Robbed at knifepoint, cabbie tries to move on

THERE would be few people in Ballarat who don't recognise Bruce Hancock. 

Chances are the man with the signature shoulder-length grey hair and resemblance to Scottish comedian, Billy Connolly, has driven you home from a night on the town. 

For Bruce, a taxi driver in Ballarat for the past 27 years, 2013 has been one of his toughest to date.

A calm, positive and spiritual man, Bruce, 59, was robbed at knife point on August 1. 

And he's finding it hard to move on. 

Admittedly, he was one of the lucky ones. 

The rather polite armed robber, who actually apologised before pulling a knife and stealing cash, wasn't aggressive, nor did he use the knife. 

However, the incident has taken its toll on a man who, more than anything, loves driving cabs.

It's changed him, as nervousness and anxiety now take over when young men step into his cab.

But he's working through it.

Some would call it fate that Bruce would spend a long career driving cabs.

A lover of all things automotive, the signs of his destiny were there from a young age.

"I remember back at school I used to charge people for rides in my billy cart," he recalls with a laugh.

"Billy-carts, go-carts, tractors, I just loved driving. I couldn't wait to get my license.

"And it just sort of panned out that I'm doing what I'm doing. I love it."

Born and bred in Ballarat, and educated at Redan Primary School and then Sebastopol Technical College, Bruce speaks of an "affinity" with the city he will always call home. 

"I love the people here," he says.

"We're different to anywhere else in the world.

"Some of the drivers are questionable, but it's just a really warm community."

Undertaking a train driver's apprenticeship in his 20s, Bruce said the thought of moving to Melbourne - where drivers were instructed to go after the completion of their training - was too much.

"The smog and the people, it was just never going to be for me," he says. 

Looking for an alternative which would feed his love of driving, Bruce thought back to a past stint he'd done driving cabs.

"I thought, 'oh well, I could always go back to driving cabs for a bit'," he says. 

"27 years later, and I'm still doing it."

"He was a clearly a good kid," he says of the armed robber, "I really do wish him all the best."

And it's no surprise. 

For Bruce, driving cabs is a rewarding job, and as he says throughout our interview, he wouldn't do anything else.

"It's the greatest job in the world," he says.

"I know it isn't that aspirational or anything, but I just enjoy it. 

"You're helping people out in the community and it makes you feel like you're a positive influence on people."

Describing his job as a "self improvement program", he says he's often moved to tears by the beauty of the human race.

"The people I meet just blow me away," he says.

"I constantly think, 'wow, how nice are some people'.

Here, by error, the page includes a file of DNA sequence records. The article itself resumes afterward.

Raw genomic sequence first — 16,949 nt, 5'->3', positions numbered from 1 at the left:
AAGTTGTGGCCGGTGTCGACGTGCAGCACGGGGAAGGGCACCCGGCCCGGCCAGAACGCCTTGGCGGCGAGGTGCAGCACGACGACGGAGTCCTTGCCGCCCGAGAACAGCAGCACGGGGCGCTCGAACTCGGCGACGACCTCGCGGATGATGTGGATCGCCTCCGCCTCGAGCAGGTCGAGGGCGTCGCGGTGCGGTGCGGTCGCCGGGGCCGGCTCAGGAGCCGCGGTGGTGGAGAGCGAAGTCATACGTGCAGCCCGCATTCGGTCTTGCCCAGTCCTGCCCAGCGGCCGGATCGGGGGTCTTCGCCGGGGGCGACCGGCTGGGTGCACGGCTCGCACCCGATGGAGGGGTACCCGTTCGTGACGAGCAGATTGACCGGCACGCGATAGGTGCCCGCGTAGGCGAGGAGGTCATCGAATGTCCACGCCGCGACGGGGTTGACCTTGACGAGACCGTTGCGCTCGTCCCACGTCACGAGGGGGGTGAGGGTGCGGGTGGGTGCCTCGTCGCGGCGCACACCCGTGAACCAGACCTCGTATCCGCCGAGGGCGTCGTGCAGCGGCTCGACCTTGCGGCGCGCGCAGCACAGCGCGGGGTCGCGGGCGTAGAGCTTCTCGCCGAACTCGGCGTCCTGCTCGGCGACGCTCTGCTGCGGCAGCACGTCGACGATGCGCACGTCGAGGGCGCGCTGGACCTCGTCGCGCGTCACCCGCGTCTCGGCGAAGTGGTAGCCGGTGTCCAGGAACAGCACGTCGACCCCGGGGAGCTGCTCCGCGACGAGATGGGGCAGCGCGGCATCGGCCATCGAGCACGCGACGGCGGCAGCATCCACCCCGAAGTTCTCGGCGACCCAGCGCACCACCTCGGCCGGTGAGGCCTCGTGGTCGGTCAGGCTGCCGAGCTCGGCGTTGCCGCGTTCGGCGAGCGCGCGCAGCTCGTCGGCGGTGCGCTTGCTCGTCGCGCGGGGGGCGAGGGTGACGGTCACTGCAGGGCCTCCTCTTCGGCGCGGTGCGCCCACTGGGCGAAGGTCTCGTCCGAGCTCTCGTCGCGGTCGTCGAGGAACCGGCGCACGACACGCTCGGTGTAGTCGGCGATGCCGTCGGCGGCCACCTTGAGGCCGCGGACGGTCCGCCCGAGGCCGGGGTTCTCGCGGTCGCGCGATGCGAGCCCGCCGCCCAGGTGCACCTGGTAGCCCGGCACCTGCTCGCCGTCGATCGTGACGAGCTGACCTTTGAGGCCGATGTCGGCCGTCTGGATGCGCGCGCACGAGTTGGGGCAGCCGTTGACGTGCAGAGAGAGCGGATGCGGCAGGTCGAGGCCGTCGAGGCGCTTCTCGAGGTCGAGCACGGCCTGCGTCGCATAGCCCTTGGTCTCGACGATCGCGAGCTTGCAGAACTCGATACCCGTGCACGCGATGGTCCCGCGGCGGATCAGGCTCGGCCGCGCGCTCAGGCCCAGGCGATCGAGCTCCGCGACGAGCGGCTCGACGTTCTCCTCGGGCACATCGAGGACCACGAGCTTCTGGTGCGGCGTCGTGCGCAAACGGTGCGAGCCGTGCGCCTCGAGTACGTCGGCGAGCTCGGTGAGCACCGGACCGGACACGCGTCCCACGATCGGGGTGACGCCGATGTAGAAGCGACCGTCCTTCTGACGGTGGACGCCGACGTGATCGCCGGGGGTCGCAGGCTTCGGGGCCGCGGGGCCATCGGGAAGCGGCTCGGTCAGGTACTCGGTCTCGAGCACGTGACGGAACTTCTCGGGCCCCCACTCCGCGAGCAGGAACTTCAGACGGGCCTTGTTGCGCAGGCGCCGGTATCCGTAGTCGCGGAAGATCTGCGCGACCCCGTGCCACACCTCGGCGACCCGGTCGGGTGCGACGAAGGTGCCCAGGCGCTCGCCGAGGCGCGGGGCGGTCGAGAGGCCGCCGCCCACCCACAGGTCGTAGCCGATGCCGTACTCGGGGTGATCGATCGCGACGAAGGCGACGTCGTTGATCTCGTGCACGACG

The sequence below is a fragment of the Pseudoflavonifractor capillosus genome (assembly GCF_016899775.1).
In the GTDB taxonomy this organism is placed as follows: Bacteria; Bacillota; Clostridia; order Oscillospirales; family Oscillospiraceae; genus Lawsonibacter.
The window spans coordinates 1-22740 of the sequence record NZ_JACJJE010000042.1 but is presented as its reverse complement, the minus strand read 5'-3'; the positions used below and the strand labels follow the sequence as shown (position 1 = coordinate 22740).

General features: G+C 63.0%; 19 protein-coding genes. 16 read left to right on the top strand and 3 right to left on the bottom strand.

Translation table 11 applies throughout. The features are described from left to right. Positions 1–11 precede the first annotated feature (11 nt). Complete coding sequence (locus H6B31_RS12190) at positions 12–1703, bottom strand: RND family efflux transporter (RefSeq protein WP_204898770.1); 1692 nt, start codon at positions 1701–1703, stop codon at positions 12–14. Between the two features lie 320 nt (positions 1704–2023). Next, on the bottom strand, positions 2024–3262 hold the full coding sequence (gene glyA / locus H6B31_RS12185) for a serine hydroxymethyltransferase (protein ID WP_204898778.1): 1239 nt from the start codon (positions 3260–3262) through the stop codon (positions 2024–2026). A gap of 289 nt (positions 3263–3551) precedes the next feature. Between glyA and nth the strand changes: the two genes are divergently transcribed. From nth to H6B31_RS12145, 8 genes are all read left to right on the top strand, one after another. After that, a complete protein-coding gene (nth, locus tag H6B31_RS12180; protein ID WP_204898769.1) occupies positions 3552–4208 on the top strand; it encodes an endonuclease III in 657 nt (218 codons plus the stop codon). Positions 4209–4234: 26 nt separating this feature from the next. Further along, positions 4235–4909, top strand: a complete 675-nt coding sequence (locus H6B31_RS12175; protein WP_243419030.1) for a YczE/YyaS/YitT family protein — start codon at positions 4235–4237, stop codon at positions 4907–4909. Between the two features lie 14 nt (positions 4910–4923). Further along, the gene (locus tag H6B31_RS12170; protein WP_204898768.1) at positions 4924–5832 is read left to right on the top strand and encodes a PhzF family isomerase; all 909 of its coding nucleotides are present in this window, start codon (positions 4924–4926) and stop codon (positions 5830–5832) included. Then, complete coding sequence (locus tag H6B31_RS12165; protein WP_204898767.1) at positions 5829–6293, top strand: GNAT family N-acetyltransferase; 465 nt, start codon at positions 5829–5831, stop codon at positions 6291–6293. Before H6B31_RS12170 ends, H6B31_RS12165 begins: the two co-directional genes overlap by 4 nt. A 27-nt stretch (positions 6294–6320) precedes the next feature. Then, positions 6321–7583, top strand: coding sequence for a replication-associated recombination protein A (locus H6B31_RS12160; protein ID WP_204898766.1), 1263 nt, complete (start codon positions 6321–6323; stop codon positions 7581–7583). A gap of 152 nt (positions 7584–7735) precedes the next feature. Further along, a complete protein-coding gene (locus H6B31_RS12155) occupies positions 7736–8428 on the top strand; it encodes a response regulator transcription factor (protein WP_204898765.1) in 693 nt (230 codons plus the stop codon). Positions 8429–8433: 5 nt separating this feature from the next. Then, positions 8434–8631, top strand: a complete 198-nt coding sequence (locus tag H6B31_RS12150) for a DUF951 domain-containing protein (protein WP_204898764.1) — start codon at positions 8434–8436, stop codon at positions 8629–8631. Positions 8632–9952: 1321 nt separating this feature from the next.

"Like little old ladies... they'll tip you 30 or 40 cents and it almost makes you cry. It's not the monetary value, it's seeing them appreciate what you did... it touches you inside."

Plus there's the chance to meet people others would only dream of.

Speaking of the many famous faces that have graced his cab over the years, Bruce says it's an honour to drive people he admires. 

Pinpointing one of the greatest moments of his long career, Bruce says picking up the 1987 Miss Australia, Judi Green, stuck with him for a long time. 

"That was the highlight of my taxi driving career for about 10 years," he says with a laugh.

"I was telling people about that one for a while."

Yet the famous clients aren't the only ones that stick in his mind. 

Bruce recalls one man who also left a lasting impression. 

Picking the man up from a Ballarat hospital some years ago, strangely one of his eyes had stopped working and he needed to be taken to a Melbourne specialist. 

"I was a bit concerned about him you know, and I said, 'it's alright mate, I'll hang around and make sure everything is alright'," he says. 

"So I waited around for him, I spoke to a nurse about him, I hung around, and then I brought him back (to Ballarat).

"It's just nice knowing that he really appreciated the fact that I hung around for him... that I cared."

Yet just like any job, there's people who press his buttons. 

Anyone reading can relate to the regimented set of questions passengers often ask their cabbies.

"We call it 20 questions," he says with a laugh.

"It usually starts with, 'you been busy?', followed by a 'oh yeah...what time you on til?' and then there's the bunch of tedious questions that follow."

So what does someone who spends the majority of his life behind a steering wheel do in his spare time?

He keeps driving.

"I've got a driving simulator at home, which is weird I know, but knowing me you'd probably understand," he says with a laugh.

"I finish driving and I go home and drive on the computer for a while."

Gran Turismo - a rally style first person game - is his favourite. 

"I don't get to do much rallying in the cab," he says. 

Apart from video games Bruce is focusing on meditation, clean living and the odd counselling session to help him through his latest challenge. 

And although he remains on edge after the robbery, he hold no grudges. 

"He was a clearly a good kid," he says of the armed robber, "I really do wish him all the best." 

"He was polite, he didn't seem under the influence of anything, I mean who knows what he was going through?"

For now, Bruce will keep doing what he loves. 

"There's one driver still going at 70, so if I can live that long I wouldn't mind to be still driving," he says.

"Once I hit that mark I'll say, 'I've done my bit, it's someone else's turn.'"

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